Curtiss All Ranks Kitchen and Dining Facility Achieves LEED Silver Certification / by ZAS ARCHITECTS


Curtiss All Ranks Kitchen and Dining Facility is one of two new kitchen and dining facilities commissioned by the Department of National Defence for the Canadian Forces Base in Borden.

Built to replace four aging and inadequate dining facilities that dated back to the 1950s these replacement facilities are strategically placed on a pedestrian focused campus. The Curtiss facility is focused on providing a pleasant, efficient and enduring building with plenty of natural light and optimized interior traffic flows. 

The exterior forms were kept deliberately orthogonal, streamlined and understated in order to produce an elegant, timeless building which fits in with the existing built environment at the base. As you enter, the aesthetic changes and you are reminded of the history of the pine forests that once dominated the landscape in the form of the dramatic glue-laminated curved columns and beams.

The interior design focuses on achieving a pleasant, easily maintained space optimized for clear and instinctive wayfinding – achieved through use of form, material and colour. While military facilities are often associated with drab utilitarian complexes, the Curtiss Kitchen and Dining Facility reflects a shifting direction in Canada’s military architecture, one that is more humane and rewarding for our service men and women.

Sustainable Features Include:

Sustainable Site - To preserve soil and prevent siltation of watercourse erosion and sedimentation control, the following was preserved: natural vegetation, seeding, mulching, geotextiles, silt fences, drainage swales and sediment basins. The application of a white roof reduces urban heat island effect. The design supports this additionally through a reduction in vehicle parking and increased presence of bike racks and showers.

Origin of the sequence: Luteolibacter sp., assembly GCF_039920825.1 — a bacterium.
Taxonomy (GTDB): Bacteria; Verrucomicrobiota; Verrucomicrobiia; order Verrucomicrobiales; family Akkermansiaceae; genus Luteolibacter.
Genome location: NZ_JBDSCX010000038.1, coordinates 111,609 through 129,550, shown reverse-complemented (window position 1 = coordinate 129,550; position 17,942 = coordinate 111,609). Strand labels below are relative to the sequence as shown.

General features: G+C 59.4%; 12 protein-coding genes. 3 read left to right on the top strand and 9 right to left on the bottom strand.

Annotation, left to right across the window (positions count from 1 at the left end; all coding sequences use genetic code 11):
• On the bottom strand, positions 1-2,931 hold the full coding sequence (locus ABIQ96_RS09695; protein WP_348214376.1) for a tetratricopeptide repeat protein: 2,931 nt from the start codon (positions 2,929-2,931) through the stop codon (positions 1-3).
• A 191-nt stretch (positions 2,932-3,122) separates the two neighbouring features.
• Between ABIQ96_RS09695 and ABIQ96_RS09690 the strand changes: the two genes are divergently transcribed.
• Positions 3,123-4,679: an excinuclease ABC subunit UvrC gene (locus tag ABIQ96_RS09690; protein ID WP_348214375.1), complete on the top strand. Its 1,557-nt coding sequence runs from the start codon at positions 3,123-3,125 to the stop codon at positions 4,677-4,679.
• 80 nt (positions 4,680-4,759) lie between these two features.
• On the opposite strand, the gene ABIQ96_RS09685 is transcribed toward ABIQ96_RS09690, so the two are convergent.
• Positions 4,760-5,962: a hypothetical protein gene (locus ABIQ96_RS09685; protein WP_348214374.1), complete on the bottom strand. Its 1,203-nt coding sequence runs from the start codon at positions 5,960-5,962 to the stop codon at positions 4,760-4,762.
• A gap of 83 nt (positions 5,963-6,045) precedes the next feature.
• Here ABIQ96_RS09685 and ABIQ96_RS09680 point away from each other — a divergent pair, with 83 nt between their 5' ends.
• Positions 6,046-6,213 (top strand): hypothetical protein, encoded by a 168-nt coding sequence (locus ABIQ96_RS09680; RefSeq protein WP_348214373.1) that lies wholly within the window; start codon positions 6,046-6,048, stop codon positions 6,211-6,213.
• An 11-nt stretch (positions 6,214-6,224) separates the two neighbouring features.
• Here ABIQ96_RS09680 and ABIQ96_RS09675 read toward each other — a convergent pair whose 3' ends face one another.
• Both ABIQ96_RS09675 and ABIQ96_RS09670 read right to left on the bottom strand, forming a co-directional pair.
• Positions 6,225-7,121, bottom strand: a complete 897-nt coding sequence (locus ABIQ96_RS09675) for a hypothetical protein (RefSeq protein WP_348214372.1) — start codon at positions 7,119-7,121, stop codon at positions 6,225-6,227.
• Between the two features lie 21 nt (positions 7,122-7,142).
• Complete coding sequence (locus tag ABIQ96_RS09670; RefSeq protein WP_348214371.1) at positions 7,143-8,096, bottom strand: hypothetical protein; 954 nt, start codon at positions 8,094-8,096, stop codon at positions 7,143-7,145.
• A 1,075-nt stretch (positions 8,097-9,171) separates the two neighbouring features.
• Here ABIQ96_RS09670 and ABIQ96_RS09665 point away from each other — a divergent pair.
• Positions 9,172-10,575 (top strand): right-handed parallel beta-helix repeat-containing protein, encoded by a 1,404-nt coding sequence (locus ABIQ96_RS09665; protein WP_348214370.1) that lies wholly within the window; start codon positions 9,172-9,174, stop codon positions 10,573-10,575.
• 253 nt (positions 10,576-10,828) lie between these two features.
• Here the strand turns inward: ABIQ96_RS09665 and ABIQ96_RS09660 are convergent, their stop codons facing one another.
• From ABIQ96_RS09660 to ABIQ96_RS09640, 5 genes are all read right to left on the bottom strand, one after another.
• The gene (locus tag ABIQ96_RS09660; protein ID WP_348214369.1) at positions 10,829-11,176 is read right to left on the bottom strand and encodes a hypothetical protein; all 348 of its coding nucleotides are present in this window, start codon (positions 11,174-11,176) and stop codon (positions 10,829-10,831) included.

Low Carbon Building Materials - Using a system of columns with dramatic oblique arches to support the roof, glulam columns branch out from bases in graceful, tree-like structures. About 94% of all wood-based materials in the project are Sustainable Forestry Initiative (SFI) certified. Leveraging the thermal properties of wood, along with its

ability to withstand high humidity, allowed a large number of roof members to extend beyond the building envelope to support the exterior perimeter canopy. This feature gives the design a sense of natural continuity, reinforcing the link between interior and exterior spaces established by the floor to ceiling glass curtain walls in the main dining areas. Additionally the acoustic properties of the exposed wood offers the much-needed sound dampening in a large, open space with periods of high occupancy and elevated noise levels.

Water Efficiency -The design of stormwater infiltration and filtering uses bio-swales and infiltration galleries as well as low flow fixtures, to help the project achieve water use reduction of 68% over baseline fixture performance requirements.

Energy Performance of systems -The kitchen and preparation area is equipped with the latest kitchen and cooking equipment. This allows huge savings in hot water and other energy-intensive processes. It is also one of the first in Canada to use European state of the art waste-disposal vacuum system that is automated and allows the elimination of cross circulation of food and waste. The facility has achieved a 27% reduction in direct energy costs.

Construction Waste Management - An aggressive construction waste management strategy allowed for 90% of wood, metals, concrete, masonry, and asphalt to be diverted from the landfill. Approximately 17.25% and 7.09% of construction materials contained recycled content (post-consumer plus 0.5 pre-consumer, in aggregate). Furthermore, 25.69% of construction materials are regionally manufactured and extracted.

Waste Reduction - One of the first facilities in Canada to use this state of the art automated waste-disposal vacuum system, which allows the elimination of cross-circulation of food and waste. Soldiers clean their trays and the waste is funneled through pipes to a giant composter that holds 10,000 litres and is emptied twice a month.

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